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Two major European banks say they've agreed to pay large penalties, a combined $12-and-a-half billion, to the U.S. government. They are settling claims that they knowingly sold toxic mortgage debt, the securities that fueled the financial crisis eight years ago. NPR's John Ydstie reports.
JOHN YDSTIE, BYLINE: Under separate agreements, Credit Suisse will pay a total of $5.3 billion, and Deutsche Bank will pay $7.2 billion. About half the money will go to modifying home loans for struggling consumers. The U.S. Justice Department has declined to comment on the deals.
In the case of Deutsche Bank, the settlement is about half of what the Justice Department initially wanted, says Hal Scott, a professor at Harvard and director of the nonpartisan Committee on Capital Market Regulation.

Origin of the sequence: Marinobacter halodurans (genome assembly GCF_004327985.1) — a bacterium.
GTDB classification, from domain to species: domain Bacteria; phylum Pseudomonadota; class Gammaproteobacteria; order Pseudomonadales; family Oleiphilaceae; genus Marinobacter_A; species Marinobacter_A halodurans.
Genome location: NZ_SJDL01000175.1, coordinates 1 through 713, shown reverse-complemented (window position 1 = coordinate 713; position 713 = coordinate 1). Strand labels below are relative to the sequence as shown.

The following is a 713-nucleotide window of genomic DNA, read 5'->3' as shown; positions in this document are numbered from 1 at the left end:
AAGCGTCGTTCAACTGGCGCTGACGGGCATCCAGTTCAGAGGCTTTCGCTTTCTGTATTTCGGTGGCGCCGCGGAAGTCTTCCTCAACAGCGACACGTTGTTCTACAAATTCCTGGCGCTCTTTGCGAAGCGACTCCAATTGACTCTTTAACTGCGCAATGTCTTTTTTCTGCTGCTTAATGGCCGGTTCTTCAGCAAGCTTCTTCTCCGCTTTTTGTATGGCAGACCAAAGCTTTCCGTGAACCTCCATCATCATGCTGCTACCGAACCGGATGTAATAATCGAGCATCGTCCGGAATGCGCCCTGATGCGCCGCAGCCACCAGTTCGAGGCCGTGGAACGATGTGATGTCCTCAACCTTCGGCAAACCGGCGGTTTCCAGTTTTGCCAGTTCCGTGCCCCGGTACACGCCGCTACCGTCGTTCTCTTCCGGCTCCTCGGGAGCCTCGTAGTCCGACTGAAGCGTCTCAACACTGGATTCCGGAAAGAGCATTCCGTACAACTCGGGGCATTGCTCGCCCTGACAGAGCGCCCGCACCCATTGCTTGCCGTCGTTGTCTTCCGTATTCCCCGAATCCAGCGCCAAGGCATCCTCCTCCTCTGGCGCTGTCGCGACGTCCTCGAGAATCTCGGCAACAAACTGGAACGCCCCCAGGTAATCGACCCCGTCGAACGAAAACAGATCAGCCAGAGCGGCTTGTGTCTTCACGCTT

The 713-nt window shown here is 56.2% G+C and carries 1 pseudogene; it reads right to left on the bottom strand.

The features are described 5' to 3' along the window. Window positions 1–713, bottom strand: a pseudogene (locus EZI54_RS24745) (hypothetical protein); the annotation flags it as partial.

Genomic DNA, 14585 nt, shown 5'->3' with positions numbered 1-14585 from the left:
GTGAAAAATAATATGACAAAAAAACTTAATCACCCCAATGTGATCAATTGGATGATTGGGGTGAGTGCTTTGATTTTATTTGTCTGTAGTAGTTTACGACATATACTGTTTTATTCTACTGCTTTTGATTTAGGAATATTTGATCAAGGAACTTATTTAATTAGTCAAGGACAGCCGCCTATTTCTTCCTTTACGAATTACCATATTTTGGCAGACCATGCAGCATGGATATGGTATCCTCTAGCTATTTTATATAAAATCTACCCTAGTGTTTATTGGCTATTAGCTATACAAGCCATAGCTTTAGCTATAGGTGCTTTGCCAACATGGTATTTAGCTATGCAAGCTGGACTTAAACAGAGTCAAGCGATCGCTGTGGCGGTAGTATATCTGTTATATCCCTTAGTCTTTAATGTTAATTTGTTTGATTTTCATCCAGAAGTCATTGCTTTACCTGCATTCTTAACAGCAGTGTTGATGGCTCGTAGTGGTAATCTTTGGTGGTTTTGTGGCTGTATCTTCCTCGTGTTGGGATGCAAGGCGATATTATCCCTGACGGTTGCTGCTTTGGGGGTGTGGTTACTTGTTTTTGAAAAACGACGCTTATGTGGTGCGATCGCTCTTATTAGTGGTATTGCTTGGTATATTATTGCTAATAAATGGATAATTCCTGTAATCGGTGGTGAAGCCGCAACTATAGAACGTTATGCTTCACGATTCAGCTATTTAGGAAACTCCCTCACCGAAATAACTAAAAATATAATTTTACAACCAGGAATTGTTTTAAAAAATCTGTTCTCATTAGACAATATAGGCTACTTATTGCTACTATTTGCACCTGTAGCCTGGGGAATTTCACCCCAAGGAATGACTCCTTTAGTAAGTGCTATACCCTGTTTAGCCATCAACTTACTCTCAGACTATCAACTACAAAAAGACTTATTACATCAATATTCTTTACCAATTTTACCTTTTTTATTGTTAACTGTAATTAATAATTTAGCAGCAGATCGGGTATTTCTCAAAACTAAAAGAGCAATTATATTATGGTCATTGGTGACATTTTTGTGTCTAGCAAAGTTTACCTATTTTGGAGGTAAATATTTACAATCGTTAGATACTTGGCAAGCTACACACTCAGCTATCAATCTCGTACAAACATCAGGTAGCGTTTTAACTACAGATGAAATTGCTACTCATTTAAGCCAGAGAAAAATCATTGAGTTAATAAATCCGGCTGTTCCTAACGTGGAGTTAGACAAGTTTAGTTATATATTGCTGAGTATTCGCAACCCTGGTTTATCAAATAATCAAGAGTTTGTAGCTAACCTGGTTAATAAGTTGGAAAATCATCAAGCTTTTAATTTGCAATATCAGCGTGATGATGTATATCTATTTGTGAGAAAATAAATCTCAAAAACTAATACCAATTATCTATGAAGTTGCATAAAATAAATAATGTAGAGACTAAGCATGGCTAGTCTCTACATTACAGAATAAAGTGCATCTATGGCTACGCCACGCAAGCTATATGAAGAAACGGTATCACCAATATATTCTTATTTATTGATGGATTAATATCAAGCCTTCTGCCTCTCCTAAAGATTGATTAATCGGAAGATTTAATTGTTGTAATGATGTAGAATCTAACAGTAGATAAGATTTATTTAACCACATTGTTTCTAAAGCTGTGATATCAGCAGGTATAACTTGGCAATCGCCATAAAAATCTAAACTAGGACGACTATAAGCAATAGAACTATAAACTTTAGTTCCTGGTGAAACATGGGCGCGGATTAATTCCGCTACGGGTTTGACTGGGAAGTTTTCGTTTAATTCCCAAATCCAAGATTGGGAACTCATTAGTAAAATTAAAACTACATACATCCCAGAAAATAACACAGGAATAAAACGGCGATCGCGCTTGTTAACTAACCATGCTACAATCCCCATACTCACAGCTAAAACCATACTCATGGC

HAL SCOTT: One of the things that is puzzling about these settlements as well as the prior ones is exactly how these numbers get calculated.
YDSTIE: Scott says the process isn't transparent and should involve specifying how much people lost as a result of the bank's activities. Deutsche Bank shares rose on the news that the actual penalty was lower. There were worries the bank would have struggled to pay the larger amount.
Some observers have suggested that the Deutsche Bank deal may have been rushed because the Obama administration wanted to complete it before handing the White House over to Donald Trump. He reportedly has loans from the bank of around $300 million. Scott is skeptical.
SCOTT: You know, the Justice Department, the people who are conducting this, are professionals. And I highly doubt that that would have had any impact on this.
YDSTIE: U.S. authorities have extracted more than $46 billion from U.S. banks in similar cases. Yesterday, the DOJ sued the British bank Barclays after it turned down a settlement. Justice Department probes involving three other big European banks continue. John Ydstie, NPR News, Washington. Transcript provided by NPR, Copyright NPR.